Gina Neff (Oxford Internet Institute, University of Oxford.)
Recent advances in artificial intelligence applications have sparked scholarly and public attention to the challenges of the ethical design of technologies. These conversations about ethics have been targeted largely at technology designers and concerned with helping to inform building better and fairer AI tools and technologies. This approach, however, addresses only a small part of the problem of responsible use and will not be adequate for describing or redressing the problems that will arise as more types of AI technologies are more widely used.
Many of the tools being developed today have potentially enormous and historic impacts on how people work, how society organises, stores and distributes information, where and how people interact with one another, and how people’s work is valued and compensated. And yet, our ethical attention has looked at a fairly narrow range of questions about expanding the access to, fairness of, and accountability for existing tools. Instead, I argue that scholars should develop much broader questions of about the reconfiguration of societal power, for which AI technologies form a crucial component.
This talk will argue that AI ethics needs to expand its theoretical and methodological toolkit in order to move away from prioritizing notions of good design that privilege the work of good and ethical technology designers. Instead, using approaches from feminist theory, organization studies, and science and technology, I argue for expanding how we evaluate uses of AI. This approach begins with the assumption of socially informed technological affordances, or “imagined affordances” shaping how people understand and use technologies in practice. It also gives centrality to the power of social institutions for shaping technologies-in-practice.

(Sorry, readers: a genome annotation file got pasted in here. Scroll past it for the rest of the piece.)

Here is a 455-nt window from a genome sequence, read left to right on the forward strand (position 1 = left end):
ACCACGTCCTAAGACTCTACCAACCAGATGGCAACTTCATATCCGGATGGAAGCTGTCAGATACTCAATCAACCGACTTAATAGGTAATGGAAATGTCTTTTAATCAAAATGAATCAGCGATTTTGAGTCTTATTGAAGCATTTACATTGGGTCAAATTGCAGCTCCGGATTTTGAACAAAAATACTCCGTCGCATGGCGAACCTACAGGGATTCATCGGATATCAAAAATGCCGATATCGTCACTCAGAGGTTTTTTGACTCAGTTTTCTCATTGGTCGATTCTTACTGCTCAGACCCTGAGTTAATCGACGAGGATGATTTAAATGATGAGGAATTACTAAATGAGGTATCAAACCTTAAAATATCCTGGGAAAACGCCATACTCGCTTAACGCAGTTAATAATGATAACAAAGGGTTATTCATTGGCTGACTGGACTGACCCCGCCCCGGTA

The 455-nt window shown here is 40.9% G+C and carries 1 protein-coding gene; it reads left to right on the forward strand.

Professor Gina Neff is a Senior Research Fellow at the Oxford Internet Institute and the Department of Sociology at the University of Oxford. Science called her book, Self-Tracking, co-authored with Dawn Nafus (MIT Press, 2016), “excellent” and a reviewer in the New York Review of Books said it was “easily the best book I’ve come across on the subject—‘about the tremendous power given to already powerful corporations when people allow companies to peer into their lives through data.’” Her book about the rise of internet industries in New York City, Venture Labor: Work and the Burden of Risk in Innovative Industries (MIT Press, 2012), won the 2013 American Sociological Association’s Communication and Information Technologies Best Book Award. Her next book, Building Information: How teams, companies and industries make new technologies work is co-authored with Carrie Sturts Dossick, with whom she directed the Collaboration, Technology and Organizations Practices Lab at the University of Washington. A leader in the new area of “human-centred data science,” Professor Neff leads a new project on the organizational challenges companies face using AI for decision making.